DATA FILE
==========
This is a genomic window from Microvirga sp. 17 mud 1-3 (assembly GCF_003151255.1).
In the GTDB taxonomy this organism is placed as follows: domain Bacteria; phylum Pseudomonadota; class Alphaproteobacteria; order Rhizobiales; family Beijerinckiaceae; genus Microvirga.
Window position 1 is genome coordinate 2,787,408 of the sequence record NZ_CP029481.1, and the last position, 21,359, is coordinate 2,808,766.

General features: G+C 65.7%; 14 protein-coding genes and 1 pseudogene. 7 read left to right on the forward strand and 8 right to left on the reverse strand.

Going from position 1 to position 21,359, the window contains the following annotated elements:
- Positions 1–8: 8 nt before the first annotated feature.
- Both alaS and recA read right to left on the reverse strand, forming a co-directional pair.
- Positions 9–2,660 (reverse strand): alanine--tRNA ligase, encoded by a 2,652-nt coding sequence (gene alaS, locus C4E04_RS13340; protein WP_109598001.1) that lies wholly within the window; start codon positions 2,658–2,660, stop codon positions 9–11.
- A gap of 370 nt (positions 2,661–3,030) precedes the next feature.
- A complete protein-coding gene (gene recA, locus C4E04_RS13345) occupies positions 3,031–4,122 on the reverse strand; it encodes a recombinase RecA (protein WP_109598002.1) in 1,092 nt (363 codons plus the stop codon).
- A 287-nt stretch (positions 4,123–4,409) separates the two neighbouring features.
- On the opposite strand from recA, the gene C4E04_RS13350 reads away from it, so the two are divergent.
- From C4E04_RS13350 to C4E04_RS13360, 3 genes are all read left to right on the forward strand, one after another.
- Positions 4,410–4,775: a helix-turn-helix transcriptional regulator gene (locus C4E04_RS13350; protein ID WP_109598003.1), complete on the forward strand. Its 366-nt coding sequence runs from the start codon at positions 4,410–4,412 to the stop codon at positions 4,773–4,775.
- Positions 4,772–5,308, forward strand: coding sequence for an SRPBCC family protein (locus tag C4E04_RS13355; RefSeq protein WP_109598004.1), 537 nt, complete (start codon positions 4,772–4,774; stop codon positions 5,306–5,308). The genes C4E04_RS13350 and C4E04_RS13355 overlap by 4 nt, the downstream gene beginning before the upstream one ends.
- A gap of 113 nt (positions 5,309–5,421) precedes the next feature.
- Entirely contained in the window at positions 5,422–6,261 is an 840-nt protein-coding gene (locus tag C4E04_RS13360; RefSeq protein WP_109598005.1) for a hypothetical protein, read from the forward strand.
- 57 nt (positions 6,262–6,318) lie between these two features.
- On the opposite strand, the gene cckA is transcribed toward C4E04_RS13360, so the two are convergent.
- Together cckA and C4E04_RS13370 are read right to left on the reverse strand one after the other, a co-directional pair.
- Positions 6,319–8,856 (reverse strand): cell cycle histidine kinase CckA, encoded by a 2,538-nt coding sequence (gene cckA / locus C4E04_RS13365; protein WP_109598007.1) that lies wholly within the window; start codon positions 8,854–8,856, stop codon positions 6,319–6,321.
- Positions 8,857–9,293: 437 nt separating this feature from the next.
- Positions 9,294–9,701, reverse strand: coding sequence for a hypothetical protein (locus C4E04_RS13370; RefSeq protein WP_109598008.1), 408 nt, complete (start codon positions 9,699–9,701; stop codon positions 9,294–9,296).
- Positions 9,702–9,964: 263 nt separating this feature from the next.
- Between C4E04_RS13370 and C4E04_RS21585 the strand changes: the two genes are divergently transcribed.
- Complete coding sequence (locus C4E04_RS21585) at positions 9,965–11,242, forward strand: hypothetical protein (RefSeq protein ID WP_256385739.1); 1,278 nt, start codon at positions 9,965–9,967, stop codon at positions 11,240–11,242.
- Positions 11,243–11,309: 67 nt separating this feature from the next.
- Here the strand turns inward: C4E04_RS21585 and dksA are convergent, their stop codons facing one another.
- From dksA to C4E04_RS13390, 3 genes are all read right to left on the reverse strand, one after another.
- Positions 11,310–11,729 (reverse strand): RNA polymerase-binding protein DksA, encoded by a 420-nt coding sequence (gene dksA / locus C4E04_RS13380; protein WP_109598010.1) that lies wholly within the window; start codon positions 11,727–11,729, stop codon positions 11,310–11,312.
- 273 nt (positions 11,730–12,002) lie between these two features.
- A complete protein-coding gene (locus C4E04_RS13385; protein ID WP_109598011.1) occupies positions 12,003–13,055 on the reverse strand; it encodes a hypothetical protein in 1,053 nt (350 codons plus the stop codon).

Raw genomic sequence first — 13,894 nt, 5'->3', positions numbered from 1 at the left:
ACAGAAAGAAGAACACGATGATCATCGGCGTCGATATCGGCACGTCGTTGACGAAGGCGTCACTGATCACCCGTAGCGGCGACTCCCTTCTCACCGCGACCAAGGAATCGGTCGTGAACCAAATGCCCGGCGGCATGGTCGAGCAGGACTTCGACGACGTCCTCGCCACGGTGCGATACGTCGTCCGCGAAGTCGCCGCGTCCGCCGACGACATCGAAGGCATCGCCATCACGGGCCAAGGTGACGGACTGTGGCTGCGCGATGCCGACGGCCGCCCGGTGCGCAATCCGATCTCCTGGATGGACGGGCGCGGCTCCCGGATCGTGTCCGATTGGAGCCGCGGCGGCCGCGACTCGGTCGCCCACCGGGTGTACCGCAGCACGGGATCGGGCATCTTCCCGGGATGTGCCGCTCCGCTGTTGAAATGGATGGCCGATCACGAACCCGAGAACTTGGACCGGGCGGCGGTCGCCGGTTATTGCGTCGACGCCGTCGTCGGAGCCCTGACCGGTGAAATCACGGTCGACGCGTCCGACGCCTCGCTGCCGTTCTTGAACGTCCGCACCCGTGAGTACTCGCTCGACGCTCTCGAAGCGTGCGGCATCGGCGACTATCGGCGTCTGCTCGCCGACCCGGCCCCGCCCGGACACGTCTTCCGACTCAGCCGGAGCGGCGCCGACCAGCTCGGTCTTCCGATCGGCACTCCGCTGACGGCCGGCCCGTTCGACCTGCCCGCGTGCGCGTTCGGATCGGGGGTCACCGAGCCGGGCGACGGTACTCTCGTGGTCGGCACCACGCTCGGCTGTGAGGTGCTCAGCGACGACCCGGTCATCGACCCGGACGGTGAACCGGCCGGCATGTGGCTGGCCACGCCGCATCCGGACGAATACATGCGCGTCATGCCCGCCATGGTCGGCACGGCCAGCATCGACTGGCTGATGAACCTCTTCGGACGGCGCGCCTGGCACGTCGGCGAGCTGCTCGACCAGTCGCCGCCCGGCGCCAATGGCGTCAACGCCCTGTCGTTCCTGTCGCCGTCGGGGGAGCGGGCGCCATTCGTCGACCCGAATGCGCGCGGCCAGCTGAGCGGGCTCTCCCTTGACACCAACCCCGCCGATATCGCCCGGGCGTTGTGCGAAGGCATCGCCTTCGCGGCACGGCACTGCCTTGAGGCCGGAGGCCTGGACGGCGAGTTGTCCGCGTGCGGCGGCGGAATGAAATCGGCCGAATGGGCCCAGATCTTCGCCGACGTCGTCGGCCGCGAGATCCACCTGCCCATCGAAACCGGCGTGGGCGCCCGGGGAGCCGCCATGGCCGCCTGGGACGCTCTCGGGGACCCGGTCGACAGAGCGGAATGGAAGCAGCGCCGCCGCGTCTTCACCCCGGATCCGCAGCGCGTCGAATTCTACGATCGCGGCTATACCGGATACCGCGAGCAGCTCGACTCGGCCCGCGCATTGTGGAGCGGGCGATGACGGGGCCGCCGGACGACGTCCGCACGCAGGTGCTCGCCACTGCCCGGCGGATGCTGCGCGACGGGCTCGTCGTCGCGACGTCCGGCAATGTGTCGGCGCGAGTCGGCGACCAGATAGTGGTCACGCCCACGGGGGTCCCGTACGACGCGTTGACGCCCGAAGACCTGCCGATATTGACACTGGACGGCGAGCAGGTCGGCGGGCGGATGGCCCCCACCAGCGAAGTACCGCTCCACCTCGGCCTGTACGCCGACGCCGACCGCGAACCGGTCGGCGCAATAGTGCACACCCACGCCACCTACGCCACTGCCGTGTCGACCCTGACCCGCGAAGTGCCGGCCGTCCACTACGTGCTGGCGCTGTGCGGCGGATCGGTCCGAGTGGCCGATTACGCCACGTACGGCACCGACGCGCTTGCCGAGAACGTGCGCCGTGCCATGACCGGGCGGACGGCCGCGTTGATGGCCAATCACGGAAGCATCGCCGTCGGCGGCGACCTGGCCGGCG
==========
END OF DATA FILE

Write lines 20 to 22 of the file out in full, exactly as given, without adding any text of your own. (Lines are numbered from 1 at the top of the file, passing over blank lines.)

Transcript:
- Together cckA and C4E04_RS13370 are read right to left on the reverse strand one after the other, a co-directional pair.
- Positions 6,319–8,856 (reverse strand): cell cycle histidine kinase CckA, encoded by a 2,538-nt coding sequence (gene cckA / locus C4E04_RS13365; protein WP_109598007.1) that lies wholly within the window; start codon positions 8,854–8,856, stop codon positions 6,319–6,321.
- Positions 8,857–9,293: 437 nt separating this feature from the next.